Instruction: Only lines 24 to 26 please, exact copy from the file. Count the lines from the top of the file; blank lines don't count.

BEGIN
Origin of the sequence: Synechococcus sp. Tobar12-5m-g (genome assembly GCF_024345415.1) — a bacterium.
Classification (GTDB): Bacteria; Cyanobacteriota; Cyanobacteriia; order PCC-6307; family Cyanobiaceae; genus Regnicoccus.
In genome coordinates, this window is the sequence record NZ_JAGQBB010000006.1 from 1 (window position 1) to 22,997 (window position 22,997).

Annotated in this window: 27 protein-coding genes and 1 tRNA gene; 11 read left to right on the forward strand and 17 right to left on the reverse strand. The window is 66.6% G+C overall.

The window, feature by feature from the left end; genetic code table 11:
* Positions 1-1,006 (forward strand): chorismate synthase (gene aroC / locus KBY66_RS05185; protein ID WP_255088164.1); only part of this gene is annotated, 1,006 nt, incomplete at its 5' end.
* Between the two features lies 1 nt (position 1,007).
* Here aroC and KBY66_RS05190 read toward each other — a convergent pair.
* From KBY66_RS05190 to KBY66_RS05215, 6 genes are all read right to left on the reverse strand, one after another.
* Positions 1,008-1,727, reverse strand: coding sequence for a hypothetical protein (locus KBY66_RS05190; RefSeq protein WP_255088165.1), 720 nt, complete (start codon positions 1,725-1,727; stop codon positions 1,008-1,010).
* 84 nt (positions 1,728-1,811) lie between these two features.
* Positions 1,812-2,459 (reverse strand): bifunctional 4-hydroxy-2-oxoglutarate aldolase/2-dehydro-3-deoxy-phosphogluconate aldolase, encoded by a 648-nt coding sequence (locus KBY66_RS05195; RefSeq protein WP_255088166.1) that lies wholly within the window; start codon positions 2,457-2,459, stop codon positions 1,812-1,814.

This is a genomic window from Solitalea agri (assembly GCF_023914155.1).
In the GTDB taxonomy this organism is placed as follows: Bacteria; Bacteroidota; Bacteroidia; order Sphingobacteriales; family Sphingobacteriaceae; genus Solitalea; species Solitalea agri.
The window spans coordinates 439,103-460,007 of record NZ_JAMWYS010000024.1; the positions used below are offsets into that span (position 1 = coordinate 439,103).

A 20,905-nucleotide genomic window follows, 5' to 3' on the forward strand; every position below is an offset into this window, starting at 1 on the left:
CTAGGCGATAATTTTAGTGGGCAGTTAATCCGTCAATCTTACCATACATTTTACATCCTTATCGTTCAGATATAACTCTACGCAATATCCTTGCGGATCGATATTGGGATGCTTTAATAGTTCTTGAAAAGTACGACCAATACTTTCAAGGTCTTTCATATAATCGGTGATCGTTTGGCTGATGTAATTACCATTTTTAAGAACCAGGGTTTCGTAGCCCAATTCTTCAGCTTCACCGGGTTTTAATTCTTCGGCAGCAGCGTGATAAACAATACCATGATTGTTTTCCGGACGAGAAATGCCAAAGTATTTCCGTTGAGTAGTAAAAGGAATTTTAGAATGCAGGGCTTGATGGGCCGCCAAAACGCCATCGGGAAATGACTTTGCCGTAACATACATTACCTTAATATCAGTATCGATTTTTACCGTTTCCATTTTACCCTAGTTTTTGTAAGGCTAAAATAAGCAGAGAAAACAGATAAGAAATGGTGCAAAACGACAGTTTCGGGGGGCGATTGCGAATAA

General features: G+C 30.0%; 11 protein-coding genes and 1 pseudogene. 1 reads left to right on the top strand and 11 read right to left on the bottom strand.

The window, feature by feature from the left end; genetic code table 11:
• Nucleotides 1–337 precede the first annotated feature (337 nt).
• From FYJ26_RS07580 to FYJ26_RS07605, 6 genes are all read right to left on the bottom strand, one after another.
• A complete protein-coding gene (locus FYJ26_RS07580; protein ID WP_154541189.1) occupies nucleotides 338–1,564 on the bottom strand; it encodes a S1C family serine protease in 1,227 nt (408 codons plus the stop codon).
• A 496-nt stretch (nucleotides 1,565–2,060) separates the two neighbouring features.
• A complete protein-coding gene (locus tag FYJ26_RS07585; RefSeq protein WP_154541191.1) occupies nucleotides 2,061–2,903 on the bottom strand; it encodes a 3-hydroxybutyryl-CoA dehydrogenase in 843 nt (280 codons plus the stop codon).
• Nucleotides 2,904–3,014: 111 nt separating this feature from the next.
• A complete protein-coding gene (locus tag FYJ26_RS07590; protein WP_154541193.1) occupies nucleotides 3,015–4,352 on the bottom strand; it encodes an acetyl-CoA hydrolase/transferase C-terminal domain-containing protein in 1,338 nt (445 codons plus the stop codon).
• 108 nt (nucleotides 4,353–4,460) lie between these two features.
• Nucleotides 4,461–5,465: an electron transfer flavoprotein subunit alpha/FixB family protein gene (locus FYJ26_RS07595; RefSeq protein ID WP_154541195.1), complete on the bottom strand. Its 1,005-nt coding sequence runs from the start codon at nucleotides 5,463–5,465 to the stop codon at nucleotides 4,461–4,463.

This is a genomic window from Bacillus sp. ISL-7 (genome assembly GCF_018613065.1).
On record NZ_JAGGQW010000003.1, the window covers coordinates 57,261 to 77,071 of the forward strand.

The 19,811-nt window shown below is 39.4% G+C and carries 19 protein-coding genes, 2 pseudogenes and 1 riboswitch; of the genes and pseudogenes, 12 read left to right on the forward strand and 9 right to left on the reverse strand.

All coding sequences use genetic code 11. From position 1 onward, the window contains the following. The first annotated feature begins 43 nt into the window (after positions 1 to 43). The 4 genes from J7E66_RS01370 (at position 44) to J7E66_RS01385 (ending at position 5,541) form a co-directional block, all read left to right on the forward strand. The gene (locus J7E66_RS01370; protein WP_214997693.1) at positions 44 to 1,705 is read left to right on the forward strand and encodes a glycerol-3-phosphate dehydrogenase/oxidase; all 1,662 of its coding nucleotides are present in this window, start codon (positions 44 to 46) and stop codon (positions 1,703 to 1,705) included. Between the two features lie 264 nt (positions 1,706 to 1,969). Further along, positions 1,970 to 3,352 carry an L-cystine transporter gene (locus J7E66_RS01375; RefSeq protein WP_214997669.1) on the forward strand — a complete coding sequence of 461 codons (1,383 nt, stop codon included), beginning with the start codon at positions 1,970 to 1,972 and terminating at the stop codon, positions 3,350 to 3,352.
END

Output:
• A complete protein-coding gene (locus tag FYJ26_RS07585; RefSeq protein WP_154541191.1) occupies nucleotides 2,061–2,903 on the bottom strand; it encodes a 3-hydroxybutyryl-CoA dehydrogenase in 843 nt (280 codons plus the stop codon).
• Nucleotides 2,904–3,014: 111 nt separating this feature from the next.
• A complete protein-coding gene (locus tag FYJ26_RS07590; protein WP_154541193.1) occupies nucleotides 3,015–4,352 on the bottom strand; it encodes an acetyl-CoA hydrolase/transferase C-terminal domain-containing protein in 1,338 nt (445 codons plus the stop codon).